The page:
Monday, January 16, 2012

Reforming Health Care

Afraid you or your loved ones might someday face a government death panel? Forty percent of Americans still believe in it. Sixty percent think healthcare reform will create a government run health plan.  (Kaiser Family Foundation)

 I’m not an expert, but I know these are myths about healthcare reform. I joined about 100 others this week to hear Jonathan Gruber, one of its architects, explain the national healthcare reform legislation known as the Affordable Care Act (ACA). Gruber has recently published the comic book “HealthCare Reform: What it is, Why it’s Necessary, How it Works.”

Gruber said he decided to publish in this illustrated form after his 17-year-old son and his publisher persuaded him. “When you’re on a plane and they want to teach you what to do in case of accident, they hand you a graphic. I think it was the right call,” he said.

Few if any in this San Francisco audience needed to be convinced that reform is necessary. But questions remain about how it will work.  Economists like Gruber define the primary problem as the soaring rate of increase in healthcare expenditures. The Affordable Care Act includes policies to slow the growth of healthcare spending:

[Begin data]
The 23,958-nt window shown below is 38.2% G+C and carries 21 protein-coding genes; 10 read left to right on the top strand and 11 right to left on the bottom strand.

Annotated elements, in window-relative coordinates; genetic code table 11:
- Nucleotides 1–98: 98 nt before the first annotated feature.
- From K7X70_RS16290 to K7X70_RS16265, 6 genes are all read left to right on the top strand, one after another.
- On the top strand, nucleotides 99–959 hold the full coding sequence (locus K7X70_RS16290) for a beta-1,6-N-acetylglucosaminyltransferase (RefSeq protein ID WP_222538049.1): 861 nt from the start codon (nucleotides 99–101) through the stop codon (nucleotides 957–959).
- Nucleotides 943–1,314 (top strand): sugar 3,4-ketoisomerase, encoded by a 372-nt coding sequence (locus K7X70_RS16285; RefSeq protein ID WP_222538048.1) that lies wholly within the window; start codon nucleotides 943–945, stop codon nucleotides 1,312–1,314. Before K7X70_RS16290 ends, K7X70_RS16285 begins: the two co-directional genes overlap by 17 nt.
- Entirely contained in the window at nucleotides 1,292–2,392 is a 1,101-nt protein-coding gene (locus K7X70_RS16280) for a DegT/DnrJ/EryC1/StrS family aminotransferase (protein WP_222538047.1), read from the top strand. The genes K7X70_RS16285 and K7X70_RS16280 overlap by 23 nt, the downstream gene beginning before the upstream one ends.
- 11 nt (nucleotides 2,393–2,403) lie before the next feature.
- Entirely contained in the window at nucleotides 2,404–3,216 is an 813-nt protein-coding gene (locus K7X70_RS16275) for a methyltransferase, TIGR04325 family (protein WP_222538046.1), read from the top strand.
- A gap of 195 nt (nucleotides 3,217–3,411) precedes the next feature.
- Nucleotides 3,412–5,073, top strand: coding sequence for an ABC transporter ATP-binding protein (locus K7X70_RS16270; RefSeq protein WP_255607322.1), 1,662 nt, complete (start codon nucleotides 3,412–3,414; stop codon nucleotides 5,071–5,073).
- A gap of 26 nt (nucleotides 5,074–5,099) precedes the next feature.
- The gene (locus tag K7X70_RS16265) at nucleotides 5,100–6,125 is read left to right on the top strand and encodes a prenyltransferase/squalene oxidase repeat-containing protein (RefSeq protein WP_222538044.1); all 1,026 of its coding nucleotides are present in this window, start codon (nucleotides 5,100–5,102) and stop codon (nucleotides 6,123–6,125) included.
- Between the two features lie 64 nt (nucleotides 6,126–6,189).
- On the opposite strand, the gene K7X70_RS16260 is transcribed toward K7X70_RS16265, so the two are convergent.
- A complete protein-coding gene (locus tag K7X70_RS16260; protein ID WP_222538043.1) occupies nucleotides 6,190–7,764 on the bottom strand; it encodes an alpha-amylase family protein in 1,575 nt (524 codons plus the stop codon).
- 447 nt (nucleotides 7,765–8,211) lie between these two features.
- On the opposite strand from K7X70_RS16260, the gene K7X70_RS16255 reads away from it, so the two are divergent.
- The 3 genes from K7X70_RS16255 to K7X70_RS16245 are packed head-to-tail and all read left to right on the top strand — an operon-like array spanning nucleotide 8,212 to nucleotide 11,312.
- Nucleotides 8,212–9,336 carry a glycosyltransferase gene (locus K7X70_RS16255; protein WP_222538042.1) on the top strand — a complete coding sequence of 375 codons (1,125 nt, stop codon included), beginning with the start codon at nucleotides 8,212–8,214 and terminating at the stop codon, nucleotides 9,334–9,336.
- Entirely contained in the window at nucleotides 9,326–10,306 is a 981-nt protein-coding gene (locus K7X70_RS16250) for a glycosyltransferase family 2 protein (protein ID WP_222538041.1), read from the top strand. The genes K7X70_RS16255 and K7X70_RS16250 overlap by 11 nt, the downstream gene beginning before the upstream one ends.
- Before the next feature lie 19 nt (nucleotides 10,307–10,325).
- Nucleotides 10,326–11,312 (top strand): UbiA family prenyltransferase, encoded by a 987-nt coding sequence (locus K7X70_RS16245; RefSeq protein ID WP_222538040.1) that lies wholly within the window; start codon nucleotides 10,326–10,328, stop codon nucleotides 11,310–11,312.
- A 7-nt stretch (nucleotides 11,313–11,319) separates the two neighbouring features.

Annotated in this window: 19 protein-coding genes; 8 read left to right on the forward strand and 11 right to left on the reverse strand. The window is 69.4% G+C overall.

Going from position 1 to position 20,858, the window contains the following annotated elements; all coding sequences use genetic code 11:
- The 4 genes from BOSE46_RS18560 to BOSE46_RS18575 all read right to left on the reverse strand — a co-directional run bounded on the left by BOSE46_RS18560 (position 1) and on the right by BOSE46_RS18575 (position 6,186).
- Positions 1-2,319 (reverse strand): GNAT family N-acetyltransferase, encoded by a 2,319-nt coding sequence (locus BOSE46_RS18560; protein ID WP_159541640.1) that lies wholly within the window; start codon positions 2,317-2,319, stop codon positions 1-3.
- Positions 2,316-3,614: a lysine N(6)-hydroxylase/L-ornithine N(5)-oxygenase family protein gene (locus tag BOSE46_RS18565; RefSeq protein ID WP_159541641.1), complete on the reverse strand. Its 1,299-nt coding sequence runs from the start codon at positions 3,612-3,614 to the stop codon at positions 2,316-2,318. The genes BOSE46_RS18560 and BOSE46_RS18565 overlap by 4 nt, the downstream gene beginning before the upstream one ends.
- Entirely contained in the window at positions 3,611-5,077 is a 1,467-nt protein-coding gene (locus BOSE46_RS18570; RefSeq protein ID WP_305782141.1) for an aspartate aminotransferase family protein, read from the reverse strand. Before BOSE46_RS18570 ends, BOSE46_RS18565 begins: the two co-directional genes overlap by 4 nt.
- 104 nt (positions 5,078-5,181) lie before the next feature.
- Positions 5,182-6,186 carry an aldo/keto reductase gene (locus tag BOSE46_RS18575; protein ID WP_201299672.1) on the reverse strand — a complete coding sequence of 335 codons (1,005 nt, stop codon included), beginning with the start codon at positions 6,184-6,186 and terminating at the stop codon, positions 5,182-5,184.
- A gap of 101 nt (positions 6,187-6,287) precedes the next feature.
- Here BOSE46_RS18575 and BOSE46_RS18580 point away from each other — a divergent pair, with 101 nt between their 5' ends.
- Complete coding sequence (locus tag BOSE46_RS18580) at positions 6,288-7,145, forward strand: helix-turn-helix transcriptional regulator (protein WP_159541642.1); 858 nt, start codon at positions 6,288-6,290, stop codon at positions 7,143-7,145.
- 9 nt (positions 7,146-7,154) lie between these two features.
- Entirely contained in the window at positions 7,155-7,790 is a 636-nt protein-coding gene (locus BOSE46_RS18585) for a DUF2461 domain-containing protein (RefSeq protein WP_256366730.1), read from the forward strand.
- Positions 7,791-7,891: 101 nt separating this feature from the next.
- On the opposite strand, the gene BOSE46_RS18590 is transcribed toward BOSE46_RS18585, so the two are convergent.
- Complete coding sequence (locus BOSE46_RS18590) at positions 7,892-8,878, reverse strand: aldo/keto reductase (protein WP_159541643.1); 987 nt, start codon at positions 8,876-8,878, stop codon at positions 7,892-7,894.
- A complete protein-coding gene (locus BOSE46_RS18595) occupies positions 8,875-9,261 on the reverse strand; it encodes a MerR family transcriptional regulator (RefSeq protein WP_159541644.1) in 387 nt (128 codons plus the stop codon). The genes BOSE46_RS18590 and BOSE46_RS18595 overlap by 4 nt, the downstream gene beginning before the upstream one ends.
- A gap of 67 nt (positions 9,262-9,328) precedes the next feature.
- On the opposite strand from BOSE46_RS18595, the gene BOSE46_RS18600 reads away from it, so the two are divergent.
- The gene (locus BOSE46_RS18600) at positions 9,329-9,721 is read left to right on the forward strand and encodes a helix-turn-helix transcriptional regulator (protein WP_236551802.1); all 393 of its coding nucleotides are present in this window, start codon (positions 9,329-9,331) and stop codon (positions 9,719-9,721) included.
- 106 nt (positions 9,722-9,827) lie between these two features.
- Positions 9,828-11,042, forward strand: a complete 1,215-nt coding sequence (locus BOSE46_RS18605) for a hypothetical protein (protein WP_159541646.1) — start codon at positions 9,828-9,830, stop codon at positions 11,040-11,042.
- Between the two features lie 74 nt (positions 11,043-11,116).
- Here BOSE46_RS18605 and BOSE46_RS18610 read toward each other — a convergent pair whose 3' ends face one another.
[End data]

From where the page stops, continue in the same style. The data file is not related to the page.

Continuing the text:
• fighting fraud
    • $33.7 billion per year in combined federal and State funds is paid inappropriately through Medicaid (HHS)
  • better coordination of care
  • preventing disease and illness before they happen
  • creating a new state-based insurance marketplace
About 72 percent of surveyed Americans know that subsidies will be available to help low and moderate income citizens purchase the (mandated) health insurance.

Yet even Gruber admits that “cost control is too hard for us to know what to do right now” because of both scientific and political realities.  To make progress toward true cost control the bill funds pilot projects and encourages studies such as head-to-head comparative effectiveness examinations of treatment options. In the semi-regulated world of free market pharmaceuticals, comparative effectiveness is rarely studied.

Gruber’s entertaining presentation lasted precisely one hour, including audience questions. For further information, he frequently referred the audience to the site of the Massachusetts health insurance exchange. His book refers readers to The Kaiser Family Foundation, Commonwealth Fund and US Department of Health and Human Services:

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